What Happens When the Lights Go Out?


Driven by the high-profile data security breaches at global retail brands (Target, Michaels, etc.) over the past 10 years, directors across all retail verticals have elevated data security to a top priority of their organizations.  As a result, maintaining the confidentiality and integrity of PCI, PII, and sensitive corporate data has become a primary focus of retailers’ cybersecurity teams.  While this development is a positive trend in protecting retail brand reputations, other aspects of cybersecurity have received less attention in recent years – one of those being the operational availability and integrity of business-critical systems.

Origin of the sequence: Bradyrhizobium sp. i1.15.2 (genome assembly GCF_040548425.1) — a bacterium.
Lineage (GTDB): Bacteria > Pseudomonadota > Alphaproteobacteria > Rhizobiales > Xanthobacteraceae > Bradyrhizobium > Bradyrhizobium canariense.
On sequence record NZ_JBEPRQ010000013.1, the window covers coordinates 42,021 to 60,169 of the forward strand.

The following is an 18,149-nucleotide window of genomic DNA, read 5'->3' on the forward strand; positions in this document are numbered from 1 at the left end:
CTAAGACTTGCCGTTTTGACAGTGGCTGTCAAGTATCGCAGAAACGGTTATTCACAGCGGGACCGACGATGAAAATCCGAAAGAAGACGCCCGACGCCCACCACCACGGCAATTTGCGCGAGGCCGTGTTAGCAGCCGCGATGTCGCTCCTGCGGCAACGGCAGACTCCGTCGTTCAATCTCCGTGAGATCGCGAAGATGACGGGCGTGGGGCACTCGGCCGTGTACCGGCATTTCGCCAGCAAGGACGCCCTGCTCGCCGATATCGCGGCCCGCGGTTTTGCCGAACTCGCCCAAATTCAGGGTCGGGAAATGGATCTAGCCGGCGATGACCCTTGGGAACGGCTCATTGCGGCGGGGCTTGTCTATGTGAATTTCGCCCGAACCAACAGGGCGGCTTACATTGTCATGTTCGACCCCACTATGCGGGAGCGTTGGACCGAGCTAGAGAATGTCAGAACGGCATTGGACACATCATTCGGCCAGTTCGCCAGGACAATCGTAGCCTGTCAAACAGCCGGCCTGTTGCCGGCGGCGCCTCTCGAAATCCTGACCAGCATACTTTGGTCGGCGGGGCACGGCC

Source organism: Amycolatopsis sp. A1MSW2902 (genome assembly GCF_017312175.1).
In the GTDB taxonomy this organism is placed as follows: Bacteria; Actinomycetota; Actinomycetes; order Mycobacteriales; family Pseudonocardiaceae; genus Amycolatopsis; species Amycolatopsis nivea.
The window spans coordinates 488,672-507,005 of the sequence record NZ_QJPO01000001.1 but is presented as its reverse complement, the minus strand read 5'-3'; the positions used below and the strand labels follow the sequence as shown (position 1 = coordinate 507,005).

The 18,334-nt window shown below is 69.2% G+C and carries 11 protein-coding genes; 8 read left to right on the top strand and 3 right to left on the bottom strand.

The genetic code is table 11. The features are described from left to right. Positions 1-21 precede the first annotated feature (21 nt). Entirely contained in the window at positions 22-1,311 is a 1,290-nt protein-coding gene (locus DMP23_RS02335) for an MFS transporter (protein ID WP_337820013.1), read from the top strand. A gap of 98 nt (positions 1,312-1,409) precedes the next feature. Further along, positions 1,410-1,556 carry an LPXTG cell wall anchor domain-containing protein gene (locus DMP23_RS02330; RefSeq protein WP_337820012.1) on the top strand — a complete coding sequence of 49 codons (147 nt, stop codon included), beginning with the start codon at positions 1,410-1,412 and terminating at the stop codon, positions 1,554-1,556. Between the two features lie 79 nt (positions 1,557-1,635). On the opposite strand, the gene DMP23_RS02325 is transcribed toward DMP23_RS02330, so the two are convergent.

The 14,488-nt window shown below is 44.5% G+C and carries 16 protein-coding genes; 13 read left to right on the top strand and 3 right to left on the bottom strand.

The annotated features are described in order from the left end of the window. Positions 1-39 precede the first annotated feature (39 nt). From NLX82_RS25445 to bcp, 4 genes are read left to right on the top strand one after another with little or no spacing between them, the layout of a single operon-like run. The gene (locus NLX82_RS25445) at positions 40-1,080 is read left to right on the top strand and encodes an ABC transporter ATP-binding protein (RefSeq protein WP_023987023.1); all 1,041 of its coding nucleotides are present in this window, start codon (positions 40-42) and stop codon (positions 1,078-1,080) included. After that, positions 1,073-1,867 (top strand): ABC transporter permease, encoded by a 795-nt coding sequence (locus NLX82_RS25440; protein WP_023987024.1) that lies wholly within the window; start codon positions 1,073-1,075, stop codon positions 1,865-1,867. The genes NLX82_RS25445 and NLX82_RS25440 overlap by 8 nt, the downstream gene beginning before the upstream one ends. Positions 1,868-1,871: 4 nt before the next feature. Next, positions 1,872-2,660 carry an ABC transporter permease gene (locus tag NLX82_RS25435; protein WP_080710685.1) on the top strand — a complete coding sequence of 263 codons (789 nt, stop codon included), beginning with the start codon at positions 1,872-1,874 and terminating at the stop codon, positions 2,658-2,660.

Why It Matters

Traditionally, there has been a significant focus on maintaining these systems.  A driving factor for this was that  it was easier to identify and evaluate these systems:

  • Customer- and store-facing applications – such as POS systems and websites – that enable sales and store operations
  • Back-office applications – such as ERP systems – that ensure continuous operations across an organization’s core business processes

As modern organizations have embraced a “lean methodology,” the role of external service providers and automation have become more important components of business operations. This exercise in optimization has blurred the lines between internally and externally managed systems, and as a result, increased the complexity in monitoring and maintaining them – an issue that many organizations have failed to address.

Interruptions and degradations to the availability and integrity of business critical systems represent significant risks to many, if not most, retailer’s operations: